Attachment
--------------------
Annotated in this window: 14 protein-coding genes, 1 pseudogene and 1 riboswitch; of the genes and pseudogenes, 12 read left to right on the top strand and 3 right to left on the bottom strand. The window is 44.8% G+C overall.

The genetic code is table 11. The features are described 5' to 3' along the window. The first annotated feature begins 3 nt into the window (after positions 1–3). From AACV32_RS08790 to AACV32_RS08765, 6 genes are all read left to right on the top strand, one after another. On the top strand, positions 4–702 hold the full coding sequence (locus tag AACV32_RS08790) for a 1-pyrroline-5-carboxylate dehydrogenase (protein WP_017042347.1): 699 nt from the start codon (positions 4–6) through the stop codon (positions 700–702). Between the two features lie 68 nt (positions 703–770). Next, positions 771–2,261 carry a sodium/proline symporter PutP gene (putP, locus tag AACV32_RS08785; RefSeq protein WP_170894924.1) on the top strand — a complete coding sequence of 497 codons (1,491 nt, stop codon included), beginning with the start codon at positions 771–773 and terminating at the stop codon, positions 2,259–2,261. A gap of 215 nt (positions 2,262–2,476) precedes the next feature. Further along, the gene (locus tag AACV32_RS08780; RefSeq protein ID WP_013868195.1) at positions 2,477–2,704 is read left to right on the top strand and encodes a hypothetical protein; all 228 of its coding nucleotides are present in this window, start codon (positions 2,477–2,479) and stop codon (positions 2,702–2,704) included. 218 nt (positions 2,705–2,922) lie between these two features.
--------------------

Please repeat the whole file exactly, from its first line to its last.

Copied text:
Annotated in this window: 14 protein-coding genes, 1 pseudogene and 1 riboswitch; of the genes and pseudogenes, 12 read left to right on the top strand and 3 right to left on the bottom strand. The window is 44.8% G+C overall.

The genetic code is table 11. The features are described 5' to 3' along the window. The first annotated feature begins 3 nt into the window (after positions 1–3). From AACV32_RS08790 to AACV32_RS08765, 6 genes are all read left to right on the top strand, one after another. On the top strand, positions 4–702 hold the full coding sequence (locus tag AACV32_RS08790) for a 1-pyrroline-5-carboxylate dehydrogenase (protein WP_017042347.1): 699 nt from the start codon (positions 4–6) through the stop codon (positions 700–702). Between the two features lie 68 nt (positions 703–770). Next, positions 771–2,261 carry a sodium/proline symporter PutP gene (putP, locus tag AACV32_RS08785; RefSeq protein WP_170894924.1) on the top strand — a complete coding sequence of 497 codons (1,491 nt, stop codon included), beginning with the start codon at positions 771–773 and terminating at the stop codon, positions 2,259–2,261. A gap of 215 nt (positions 2,262–2,476) precedes the next feature. Further along, the gene (locus tag AACV32_RS08780; RefSeq protein ID WP_013868195.1) at positions 2,477–2,704 is read left to right on the top strand and encodes a hypothetical protein; all 228 of its coding nucleotides are present in this window, start codon (positions 2,477–2,479) and stop codon (positions 2,702–2,704) included. 218 nt (positions 2,705–2,922) lie between these two features.